Writer’s block happens to everyone, for all kinds of reasons.
When it happens to me, more often than not, it’s because something has upset my delicate internal balances.
My schedule changed, I’m starting a new diet and my blood sugar is low, something traumatic or exciting happened…lots of things.
One entire semester I hardly wrote at all. To this day I have little idea why, but thank goodness that’s over with.
Sometimes, however, I can’t write because something has gone wrong with the story. My inner writer has detected something amiss and slammed on the brakes.
Now this may not apply to everyone. We all have different styles of writing. My inner writer is very particular. I need a quiet place with a minimum of distractions (unless I’m in “the zone” already), and I can only write in chronological order. Although I know I may change the order of events or scenes later, I can’t write one scene if I know it will be read after a scene I haven’t written yet.
Similarly, if my inner writer detects something wrong with the story, hello writer’s block. Until I’ve figured out what the problem is.
Now, for me, this only applies to my creative writing. If writer’s block involves anything with a deadline (like a school assignment), writer’s block is usually caused by stress or procrastination, or lack of interest…etc.
But I digress.
Over time, I’ve learned how to tell if the story is the problem or if its just me. Usually there will be some little thing nagging at me that I haven’t addressed. Or I actually just don’t know what’s going to happen next.
Whatever the case, the fix for it is the same. Or similar, anyway. If something’s bothering me about the story, I write down what the problem is. I try to work out these problems in a conversational way. This is a technique I learned from a writing book, the name and author of which I have forgotten.
For instance, were I to do this for my current project, I would write something like…
So I’ve gotten my two characters in a predicament and I don’t really know how to get them out of it.
What exactly is their predicament? (This is myself, answering me back)
Well, MC (main character) and SC (supporting character) have been taken hostage by BG (bad guy). Blah blah blah story problem blah blah blah.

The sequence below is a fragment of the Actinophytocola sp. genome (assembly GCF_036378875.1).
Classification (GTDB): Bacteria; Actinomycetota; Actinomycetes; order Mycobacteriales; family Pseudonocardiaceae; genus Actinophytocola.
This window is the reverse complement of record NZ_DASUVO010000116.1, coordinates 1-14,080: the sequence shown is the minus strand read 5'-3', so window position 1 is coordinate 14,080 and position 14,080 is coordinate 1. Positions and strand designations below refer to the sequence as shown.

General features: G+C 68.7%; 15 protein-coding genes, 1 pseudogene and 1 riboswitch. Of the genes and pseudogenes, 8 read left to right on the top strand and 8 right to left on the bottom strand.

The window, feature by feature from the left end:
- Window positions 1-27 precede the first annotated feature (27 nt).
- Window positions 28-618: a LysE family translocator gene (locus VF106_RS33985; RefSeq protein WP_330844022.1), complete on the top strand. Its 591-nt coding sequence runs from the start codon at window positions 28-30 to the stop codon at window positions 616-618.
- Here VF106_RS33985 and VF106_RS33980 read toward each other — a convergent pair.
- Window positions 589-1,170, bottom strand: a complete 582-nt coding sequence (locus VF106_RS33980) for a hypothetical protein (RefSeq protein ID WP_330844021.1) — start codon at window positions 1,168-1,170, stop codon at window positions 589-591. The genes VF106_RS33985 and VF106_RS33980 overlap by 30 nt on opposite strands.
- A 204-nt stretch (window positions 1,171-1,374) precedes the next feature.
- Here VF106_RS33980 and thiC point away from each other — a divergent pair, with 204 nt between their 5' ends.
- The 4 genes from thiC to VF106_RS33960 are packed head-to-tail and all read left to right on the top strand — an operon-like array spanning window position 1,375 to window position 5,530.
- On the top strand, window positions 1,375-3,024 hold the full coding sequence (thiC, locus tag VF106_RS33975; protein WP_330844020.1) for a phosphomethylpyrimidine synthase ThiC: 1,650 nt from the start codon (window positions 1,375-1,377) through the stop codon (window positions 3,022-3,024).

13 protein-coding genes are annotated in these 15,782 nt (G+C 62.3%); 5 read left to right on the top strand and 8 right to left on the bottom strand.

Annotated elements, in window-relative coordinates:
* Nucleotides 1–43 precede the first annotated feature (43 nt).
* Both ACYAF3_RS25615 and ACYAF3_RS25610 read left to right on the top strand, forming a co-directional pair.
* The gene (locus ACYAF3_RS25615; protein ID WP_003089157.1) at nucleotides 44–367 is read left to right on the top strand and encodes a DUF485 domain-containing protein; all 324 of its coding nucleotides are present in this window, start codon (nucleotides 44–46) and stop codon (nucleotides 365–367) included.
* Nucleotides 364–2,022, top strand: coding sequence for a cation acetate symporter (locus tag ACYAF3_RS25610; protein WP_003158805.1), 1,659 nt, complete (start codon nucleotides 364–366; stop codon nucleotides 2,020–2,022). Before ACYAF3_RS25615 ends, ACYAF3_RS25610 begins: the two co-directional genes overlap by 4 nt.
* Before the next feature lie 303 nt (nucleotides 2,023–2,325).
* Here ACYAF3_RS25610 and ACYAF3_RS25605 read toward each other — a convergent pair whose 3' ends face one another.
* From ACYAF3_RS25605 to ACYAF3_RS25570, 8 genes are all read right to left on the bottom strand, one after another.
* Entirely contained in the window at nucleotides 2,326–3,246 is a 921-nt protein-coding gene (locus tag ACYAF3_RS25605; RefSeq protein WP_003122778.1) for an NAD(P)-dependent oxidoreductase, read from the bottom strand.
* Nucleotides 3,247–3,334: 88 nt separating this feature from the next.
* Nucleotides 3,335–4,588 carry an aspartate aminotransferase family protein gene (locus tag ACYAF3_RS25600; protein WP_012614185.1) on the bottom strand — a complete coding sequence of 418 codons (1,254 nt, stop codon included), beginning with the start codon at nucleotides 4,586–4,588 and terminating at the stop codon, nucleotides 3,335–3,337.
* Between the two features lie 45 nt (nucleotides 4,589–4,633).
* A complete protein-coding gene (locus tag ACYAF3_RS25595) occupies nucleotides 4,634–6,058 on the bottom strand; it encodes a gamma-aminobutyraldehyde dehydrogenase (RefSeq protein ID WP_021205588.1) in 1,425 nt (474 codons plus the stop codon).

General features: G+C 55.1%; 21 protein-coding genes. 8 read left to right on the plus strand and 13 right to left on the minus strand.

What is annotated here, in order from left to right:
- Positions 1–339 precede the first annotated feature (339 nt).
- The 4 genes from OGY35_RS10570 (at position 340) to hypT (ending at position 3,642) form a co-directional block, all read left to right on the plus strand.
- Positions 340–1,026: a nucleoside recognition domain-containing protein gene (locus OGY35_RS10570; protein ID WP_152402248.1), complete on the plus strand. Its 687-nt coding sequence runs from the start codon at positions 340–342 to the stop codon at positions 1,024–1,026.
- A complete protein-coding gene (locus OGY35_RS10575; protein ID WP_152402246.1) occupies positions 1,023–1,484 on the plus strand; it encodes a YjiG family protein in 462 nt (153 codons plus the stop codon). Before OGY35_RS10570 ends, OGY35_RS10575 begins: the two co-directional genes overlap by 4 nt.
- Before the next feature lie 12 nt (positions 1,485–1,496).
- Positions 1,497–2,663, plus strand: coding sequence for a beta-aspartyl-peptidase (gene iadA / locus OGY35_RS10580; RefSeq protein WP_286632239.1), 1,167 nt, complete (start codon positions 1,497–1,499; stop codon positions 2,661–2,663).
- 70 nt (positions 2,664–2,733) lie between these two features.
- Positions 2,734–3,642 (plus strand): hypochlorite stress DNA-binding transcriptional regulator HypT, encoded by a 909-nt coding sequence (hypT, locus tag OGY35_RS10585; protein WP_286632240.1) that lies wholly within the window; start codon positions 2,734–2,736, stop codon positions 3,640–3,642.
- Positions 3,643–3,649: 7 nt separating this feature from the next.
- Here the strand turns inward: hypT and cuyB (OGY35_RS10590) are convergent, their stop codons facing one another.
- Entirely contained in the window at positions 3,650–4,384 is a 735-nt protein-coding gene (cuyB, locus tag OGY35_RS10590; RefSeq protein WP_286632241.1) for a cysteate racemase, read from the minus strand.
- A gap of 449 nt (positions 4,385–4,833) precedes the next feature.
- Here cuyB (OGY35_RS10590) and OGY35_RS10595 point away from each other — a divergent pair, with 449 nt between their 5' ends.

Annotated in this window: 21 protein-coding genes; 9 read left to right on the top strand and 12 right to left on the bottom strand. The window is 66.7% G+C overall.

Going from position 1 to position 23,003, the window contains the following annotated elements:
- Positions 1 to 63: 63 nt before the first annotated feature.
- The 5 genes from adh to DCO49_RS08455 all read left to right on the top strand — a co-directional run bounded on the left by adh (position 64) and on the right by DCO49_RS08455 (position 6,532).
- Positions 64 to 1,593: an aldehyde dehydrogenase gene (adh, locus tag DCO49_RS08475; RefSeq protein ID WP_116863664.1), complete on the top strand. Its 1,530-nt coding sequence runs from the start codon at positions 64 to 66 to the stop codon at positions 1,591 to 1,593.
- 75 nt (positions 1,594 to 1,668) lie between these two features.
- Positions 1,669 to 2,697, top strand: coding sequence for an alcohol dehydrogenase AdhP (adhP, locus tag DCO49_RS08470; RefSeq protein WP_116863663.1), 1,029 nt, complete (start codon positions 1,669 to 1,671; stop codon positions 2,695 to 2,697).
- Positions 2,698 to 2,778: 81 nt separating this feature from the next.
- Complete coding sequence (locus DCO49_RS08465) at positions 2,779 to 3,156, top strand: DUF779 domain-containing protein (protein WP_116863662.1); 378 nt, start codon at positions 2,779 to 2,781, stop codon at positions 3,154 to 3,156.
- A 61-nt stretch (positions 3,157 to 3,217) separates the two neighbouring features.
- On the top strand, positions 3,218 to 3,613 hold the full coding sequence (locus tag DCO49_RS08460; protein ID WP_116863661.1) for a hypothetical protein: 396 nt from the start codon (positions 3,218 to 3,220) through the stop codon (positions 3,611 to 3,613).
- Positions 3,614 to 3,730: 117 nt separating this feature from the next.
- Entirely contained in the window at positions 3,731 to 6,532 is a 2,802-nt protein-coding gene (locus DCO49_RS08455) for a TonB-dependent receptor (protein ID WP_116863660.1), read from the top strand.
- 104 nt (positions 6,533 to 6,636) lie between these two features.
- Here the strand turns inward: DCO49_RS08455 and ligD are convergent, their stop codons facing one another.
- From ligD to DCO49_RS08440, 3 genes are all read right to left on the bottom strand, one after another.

Blah blah blah what my problem actually is blah blah blah
Blah blah blah potential solution to problem.
And so on and so forth.
Sometimes I just don’t know what will happen next. Granted, that looks like that’s what the problem is above, but it really isn’t. In the above case, I know what’s going to happen (that my MC is going to do something clever and get himself and SC away from my BG), I just don’t know how. Yet. I’ll work it out later using a pencil. I find keyboards useless for these kinds of exercises.
Now if I don’t know what is going to happen next. I start by asking what each character involved wants. If the gap I’m trying to fill is significant, I go through each of the conflicts going on in the novel and work on them individually.
The process is simple. Once I figure out what each character wants (which I usually know already), I figure out what s/he is going to do about it. Then what is the other character going to do about that, based on what s/he wants. I usually have the added complication of intentionally moving these characters towards a specific plot-point. But the characters and their desires normally came from, or caused, these plot-points to begin with, so usually it’s not difficult.
Writing down the problem has two benefits. Firstly, you can get the problem, whether its your story or a specific issue, out of your head so you can look at it. Secondly, given that you’re writing it down, you’re writing. Hence, you don’t really have writer’s block anymore, even if you’re not ready to continue with the story yet.
As a disclaimer, however, just because your inner writer is blissfully chugging away at the story does not mean it isn’t broken. It just means neither of you have noticed yet. There will always be plot errors, and errors in writing, you aren’t seeing. So eventually you have to send your inner writer out of the room, and edit, and get critiques.
Happy writing everybody!